Netflix Dumpster Dive: What We Become

Hello and welcome to the very first installment of Netflix Dumpster Dive! This is a review series in which I find a movie that looks to be dismissable or uninteresting on Netflix (or another video site if it happens not much is drawing my eye), and evaluate it for anyone looking for something to watch. In the future, I may do two to three movies at a time depending on length to fit the “dumpster dive” imagery, but for now, I’ll be taking a look at only one movie. Gotta start small, baby steps, right?

In each post, the review will be divided into two segments, the first a general review without spoilers for those who want to watch the movie with surprises intact, and the second allowing spoilers to elaborate my points about the movies strengths and weaknesses.

In the spirit of Halloween, we will be kicking off the series with a movie out of one of my favorite genres, zombie horror. Zombies started out as a general love of mine, but have since become a guilty pleasure as they have been done to death. If I can find a decently made zombie movie, it is always a treat. And today I have done just that. Our movie today is the Danish zombie movie: What We Become, AKA Sorgenfri.

Before we get into the primary review, I should mention that this movie definitely isn’t without some attention. It has a generally decent score (for the genre) of 2.9 on Netflix and a large handful of writers have reviewed it for various blogs and sites, but I wanted to start with a movie that showed promise rather than the gut-wrenching fear some films I have encountered on Netflix have made me feel (and not in a good way), while still being a movie many people pass over because they don’t expect much. Without spoiling anything for myself, I determined What We Become would be a good baseline for the series. In the future, things will be done more blindly.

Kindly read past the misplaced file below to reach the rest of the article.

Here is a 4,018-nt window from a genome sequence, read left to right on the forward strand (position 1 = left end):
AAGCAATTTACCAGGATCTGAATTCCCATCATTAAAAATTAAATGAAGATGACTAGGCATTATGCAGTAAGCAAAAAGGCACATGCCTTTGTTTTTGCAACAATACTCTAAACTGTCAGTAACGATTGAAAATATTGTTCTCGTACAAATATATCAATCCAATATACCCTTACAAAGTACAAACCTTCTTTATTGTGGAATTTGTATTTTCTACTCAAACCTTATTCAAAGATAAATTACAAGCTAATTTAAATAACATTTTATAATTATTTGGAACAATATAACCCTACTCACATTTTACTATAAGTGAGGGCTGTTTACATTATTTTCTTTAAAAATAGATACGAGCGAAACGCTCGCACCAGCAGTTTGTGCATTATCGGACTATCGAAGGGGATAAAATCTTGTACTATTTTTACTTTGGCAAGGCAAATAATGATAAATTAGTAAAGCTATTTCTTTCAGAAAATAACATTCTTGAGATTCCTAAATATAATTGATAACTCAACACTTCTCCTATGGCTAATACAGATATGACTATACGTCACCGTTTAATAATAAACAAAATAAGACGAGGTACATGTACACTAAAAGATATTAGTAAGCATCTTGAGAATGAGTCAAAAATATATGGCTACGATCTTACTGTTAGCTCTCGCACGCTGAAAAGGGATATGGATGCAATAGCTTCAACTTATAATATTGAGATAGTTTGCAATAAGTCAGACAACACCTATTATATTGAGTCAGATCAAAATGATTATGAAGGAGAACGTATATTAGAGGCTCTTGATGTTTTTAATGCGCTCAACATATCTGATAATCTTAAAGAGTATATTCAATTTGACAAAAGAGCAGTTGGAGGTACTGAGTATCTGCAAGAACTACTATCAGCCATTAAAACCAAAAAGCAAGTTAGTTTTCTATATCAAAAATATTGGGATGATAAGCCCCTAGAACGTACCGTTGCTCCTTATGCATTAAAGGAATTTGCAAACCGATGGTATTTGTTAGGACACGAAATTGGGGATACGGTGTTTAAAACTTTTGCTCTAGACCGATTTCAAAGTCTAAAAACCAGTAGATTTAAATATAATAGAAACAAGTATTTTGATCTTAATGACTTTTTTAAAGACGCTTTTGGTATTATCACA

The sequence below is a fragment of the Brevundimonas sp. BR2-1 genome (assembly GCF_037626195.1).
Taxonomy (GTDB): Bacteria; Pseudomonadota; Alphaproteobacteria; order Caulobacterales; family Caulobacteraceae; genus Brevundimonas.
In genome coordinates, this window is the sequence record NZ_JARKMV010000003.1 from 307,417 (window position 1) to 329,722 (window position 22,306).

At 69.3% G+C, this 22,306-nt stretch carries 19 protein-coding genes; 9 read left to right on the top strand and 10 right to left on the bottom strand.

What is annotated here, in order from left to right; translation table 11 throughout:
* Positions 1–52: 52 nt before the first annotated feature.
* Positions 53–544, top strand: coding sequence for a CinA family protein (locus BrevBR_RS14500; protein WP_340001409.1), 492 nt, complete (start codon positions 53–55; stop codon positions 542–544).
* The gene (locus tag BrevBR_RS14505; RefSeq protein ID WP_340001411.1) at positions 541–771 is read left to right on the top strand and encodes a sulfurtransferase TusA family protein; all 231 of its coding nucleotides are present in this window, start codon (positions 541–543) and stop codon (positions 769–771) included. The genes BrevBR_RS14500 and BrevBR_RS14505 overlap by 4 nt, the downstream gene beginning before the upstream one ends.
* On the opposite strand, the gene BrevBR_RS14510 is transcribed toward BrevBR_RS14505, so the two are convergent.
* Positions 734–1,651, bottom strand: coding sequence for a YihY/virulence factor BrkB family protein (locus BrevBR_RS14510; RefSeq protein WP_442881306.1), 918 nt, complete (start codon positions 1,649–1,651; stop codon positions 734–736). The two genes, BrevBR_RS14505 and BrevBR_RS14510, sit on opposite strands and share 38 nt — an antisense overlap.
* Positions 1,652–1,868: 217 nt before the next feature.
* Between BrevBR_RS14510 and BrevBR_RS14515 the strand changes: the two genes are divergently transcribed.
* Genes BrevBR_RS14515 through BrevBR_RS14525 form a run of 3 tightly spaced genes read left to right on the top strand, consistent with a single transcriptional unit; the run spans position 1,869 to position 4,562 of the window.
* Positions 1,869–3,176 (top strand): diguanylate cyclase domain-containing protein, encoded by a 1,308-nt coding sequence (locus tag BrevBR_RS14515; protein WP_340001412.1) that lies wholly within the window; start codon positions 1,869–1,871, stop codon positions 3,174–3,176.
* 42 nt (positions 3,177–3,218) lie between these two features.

SPOILER FREE REVIEW
If you’re not sure whether this movie is worth watching, and want an assessment without any plot spoilers, this section is for you.

Overall Personal Rating: 7/10 (Rounded to 4 Stars on Netflix)

Content

  • Total time is 1 hour and 20 minutes (rounded by Netflix)
  • Seizure Warning at 0:01:51 and 1:16:37
  • Violence: 7/10 (Bloody, intense violence, not gratuitous; often left to imagination)
  • Language: 7/10 (“Fuck” is worst word said, is said semi often)
  • Nudity: 1/10 (Cleavage/bra is most shown, no panties, no nipples, etc.)
  • Sexual Content: 5/10 (Sex scenes to a minimum, not gratuitous, serve story/characters)
  • Entire movie is Danish w/ English subtitles

Where it Excels

  • Phenomenal Building of Characters
  • Genuine Feel of Dialogue and Passage of Time
  • Linear Telling of Simple Plot, Through Direct and Indirect Storytelling
  • Taking a Concept and Making it Its Own
  • Not Pretending to be Something It is Not

Where it Falls Short

  • Very Short Scenes, Lots of Cutting
  • Occasional Inorganic Shots and Poor Props
  • Abrupt Ending

I started up What We Become cautiously optimistic. The little research I did and the score on Netflix gave me hope that I would be seeing a new zombie movie that I could thoroughly enjoy without groaning or rolling my eyes. Still, I kept these expectations in check, and was not disappointed.

What I found very early in the film is that every character with a semi-significant role felt like a real person. I never felt like I was watching actors read a script. The marriages, the families, the siblings, all were real and relatable on some level. And while some characters fill common roles or tropes, all of them felt like their own people, like I had never seen that character in another movie doing the same thing. On top of that, not once did any of the dialogue seem too “Hollywood” or phoned in by the actor. I was even compelled by the child actress’s performance, and kudos to her. Character and world building are this movies absolute best strengths, and are what made me know I was going to enjoy myself.